Citizen Journalism

Recently, I’ve been looking to purchase a new digital camera. Mine is a 3-megapixel that is about six years old. It’s not necessarily past it’s useful life but there are much higher quality and, most importantly, much slimmer cameras available for relatively cheap.

However, when I was touring the United Center I realized that I rarely have my digital camera with me. Sure, if I’m on vacation or going to a planned event I’ll bring it but otherwise I’m without. What about my camera phone? Well, that’s what I often capture spontaneous events with but at 1-megapixel the pictures lack detail and require context. So lately, I’ve been researching high-quality camera phones. Essentially, I’d like a digital camera with phone capabilities instead of the reverse.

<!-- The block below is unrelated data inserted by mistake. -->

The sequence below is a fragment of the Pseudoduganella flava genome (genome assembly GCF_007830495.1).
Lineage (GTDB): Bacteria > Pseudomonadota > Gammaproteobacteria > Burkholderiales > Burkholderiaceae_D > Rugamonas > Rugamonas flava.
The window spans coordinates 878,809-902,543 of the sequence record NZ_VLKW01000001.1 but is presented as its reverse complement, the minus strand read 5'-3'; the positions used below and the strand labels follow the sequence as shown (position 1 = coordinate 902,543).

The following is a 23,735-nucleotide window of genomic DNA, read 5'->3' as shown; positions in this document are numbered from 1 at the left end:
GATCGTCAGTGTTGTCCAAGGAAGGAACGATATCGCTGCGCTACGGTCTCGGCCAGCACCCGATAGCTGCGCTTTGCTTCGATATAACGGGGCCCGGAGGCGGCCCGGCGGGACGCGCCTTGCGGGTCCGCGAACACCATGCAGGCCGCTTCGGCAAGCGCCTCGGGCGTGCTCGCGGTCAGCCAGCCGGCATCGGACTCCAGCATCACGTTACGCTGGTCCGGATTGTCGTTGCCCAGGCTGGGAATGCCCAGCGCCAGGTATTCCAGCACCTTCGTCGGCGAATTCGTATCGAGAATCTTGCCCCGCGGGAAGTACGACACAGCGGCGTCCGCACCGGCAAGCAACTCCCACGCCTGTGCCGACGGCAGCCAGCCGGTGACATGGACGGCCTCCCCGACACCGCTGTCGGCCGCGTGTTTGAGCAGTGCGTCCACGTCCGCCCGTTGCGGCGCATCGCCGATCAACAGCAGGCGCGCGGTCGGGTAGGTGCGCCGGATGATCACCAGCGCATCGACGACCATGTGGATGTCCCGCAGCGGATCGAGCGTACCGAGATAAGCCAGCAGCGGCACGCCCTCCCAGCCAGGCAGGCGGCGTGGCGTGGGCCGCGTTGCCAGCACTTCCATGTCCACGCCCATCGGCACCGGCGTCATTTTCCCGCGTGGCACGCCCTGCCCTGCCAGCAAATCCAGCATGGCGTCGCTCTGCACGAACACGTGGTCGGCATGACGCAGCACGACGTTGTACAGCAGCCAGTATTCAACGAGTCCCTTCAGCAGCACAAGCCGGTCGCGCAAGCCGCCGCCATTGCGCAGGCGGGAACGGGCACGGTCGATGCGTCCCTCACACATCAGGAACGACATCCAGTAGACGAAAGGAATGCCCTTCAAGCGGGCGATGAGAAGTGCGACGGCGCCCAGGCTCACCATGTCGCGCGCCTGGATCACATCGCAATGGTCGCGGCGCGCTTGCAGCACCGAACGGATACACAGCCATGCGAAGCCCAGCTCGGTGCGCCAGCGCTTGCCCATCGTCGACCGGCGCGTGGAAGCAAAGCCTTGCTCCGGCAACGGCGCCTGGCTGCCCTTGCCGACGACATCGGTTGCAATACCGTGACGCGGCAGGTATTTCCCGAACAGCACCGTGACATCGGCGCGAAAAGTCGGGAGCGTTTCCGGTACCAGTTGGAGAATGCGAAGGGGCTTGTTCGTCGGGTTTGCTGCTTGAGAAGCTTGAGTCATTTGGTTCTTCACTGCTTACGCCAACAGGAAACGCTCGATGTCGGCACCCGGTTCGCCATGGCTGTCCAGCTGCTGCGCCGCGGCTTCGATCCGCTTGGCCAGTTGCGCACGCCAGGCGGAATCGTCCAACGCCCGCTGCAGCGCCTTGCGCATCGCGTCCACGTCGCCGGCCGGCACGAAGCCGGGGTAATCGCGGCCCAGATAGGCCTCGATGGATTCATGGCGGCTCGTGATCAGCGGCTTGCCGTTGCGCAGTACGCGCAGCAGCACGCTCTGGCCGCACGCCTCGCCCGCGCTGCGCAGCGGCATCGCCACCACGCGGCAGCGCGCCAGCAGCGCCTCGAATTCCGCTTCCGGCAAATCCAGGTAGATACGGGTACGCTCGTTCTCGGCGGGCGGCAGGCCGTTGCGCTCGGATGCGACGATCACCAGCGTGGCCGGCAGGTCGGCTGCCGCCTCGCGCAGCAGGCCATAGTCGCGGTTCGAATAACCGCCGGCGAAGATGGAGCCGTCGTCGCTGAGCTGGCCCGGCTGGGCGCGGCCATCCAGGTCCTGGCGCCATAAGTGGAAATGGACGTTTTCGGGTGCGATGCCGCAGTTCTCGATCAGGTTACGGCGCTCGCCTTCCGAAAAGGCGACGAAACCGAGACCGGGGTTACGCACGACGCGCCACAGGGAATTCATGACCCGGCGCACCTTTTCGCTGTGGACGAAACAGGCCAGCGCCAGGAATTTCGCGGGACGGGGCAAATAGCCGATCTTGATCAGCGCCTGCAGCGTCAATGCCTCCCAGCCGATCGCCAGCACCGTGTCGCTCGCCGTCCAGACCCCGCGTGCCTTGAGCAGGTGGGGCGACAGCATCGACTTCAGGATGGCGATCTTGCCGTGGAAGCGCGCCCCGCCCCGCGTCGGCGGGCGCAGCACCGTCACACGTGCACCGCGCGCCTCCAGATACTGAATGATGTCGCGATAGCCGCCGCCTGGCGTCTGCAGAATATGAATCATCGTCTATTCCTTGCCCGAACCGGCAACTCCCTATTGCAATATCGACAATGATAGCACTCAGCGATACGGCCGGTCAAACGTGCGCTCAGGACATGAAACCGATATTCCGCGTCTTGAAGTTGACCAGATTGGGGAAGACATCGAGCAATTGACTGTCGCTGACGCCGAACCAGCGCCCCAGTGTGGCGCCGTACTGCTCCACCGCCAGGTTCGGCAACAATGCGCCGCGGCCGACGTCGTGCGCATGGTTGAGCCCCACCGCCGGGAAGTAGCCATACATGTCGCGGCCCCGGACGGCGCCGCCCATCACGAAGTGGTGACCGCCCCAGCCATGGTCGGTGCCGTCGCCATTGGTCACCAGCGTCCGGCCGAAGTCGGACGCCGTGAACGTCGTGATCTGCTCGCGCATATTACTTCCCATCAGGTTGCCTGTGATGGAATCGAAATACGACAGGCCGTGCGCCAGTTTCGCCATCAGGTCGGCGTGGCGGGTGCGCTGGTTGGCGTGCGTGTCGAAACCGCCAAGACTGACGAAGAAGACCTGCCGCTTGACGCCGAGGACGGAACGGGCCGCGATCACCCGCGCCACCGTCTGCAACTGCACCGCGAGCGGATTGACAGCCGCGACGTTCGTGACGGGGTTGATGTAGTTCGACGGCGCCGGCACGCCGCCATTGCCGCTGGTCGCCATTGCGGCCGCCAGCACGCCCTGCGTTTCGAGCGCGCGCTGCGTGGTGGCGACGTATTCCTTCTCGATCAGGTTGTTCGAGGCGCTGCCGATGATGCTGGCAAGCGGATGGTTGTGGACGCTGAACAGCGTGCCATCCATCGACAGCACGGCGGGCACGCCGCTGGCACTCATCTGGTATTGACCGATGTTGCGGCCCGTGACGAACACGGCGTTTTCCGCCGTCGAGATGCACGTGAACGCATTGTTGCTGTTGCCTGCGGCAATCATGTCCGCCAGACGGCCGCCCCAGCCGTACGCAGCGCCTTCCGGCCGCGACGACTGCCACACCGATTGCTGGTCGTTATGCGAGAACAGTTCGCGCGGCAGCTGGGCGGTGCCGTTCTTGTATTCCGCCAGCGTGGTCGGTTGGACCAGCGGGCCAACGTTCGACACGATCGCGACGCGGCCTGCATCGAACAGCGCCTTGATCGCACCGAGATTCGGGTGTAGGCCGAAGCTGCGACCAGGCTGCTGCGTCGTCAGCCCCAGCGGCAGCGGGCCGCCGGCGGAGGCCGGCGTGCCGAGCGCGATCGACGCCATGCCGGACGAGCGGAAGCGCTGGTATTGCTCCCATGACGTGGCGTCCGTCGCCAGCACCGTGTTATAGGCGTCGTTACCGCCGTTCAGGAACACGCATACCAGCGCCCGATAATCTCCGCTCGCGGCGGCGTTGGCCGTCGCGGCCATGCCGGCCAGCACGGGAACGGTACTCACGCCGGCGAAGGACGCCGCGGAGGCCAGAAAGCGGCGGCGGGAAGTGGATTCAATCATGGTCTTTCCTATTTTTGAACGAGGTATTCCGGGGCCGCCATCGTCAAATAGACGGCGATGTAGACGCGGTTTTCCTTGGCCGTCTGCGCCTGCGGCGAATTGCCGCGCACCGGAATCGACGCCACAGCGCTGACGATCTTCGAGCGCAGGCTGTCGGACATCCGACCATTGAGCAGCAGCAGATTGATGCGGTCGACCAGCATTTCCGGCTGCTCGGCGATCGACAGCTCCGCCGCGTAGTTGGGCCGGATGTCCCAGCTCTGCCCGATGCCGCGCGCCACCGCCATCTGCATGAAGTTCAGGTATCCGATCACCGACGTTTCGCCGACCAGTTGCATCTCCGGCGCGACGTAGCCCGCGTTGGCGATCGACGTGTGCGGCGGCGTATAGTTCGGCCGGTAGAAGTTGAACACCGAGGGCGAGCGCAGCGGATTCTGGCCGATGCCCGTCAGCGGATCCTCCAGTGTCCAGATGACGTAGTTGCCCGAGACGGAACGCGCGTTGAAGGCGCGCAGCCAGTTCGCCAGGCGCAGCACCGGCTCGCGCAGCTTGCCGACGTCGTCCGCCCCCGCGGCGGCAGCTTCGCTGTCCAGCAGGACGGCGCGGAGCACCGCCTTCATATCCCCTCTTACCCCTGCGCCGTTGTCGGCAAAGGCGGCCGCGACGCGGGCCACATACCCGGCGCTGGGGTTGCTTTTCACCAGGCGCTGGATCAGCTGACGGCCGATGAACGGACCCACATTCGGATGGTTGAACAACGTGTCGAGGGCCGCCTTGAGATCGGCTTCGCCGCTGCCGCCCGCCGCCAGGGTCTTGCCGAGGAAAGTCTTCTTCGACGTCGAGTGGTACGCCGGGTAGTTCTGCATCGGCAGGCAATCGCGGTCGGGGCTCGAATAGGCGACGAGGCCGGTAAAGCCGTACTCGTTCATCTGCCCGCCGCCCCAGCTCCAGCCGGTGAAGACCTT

The leader in camera phone innovation seems to be Sony Ericsson with their Cyber-shot lines of phones. While reviewing the various models, I was intrigued to learn of a service called Scoopt. Scoopt allows you to send your camera phone pictures – or any digital picture – to their website for possible publishing. If they are able to sell your picture they give you a cut of the royalties. While I’m certainly not considering a career change as a pap, I do think this type of service will spawn all sorts of relevant and incredible images. In fact, during coverage of the recent school shooting at NIU, the local news outlet was broadcasting video captured from a cell phone within hours of the shooting. Imagine if everyone with a camera phone used a service similar to Scoopt. I won’t lecture about the implications to privacy, or other possible concerns, but I will comment that I view Scoopt as exciting and an inevitable evolution of journalism in an era dominated by “the Internets.”

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